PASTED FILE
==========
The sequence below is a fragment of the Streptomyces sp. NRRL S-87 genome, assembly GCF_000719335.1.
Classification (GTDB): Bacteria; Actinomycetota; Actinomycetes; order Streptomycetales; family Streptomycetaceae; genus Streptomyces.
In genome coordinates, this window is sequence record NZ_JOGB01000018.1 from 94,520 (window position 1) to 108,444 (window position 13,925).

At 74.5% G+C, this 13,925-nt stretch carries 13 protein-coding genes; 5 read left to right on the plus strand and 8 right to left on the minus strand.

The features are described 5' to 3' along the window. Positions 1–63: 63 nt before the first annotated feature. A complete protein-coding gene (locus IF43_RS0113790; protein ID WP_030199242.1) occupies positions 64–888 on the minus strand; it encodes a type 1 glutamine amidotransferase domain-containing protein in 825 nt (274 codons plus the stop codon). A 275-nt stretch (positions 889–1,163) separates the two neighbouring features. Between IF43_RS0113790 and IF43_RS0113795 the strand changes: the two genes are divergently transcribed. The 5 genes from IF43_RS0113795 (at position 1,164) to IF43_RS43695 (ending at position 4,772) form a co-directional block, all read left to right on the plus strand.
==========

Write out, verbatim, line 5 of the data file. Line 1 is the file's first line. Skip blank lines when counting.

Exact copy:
The features are described 5' to 3' along the window. Positions 1–63: 63 nt before the first annotated feature. A complete protein-coding gene (locus IF43_RS0113790; protein ID WP_030199242.1) occupies positions 64–888 on the minus strand; it encodes a type 1 glutamine amidotransferase domain-containing protein in 825 nt (274 codons plus the stop codon). A 275-nt stretch (positions 889–1,163) separates the two neighbouring features. Between IF43_RS0113790 and IF43_RS0113795 the strand changes: the two genes are divergently transcribed. The 5 genes from IF43_RS0113795 (at position 1,164) to IF43_RS43695 (ending at position 4,772) form a co-directional block, all read left to right on the plus strand.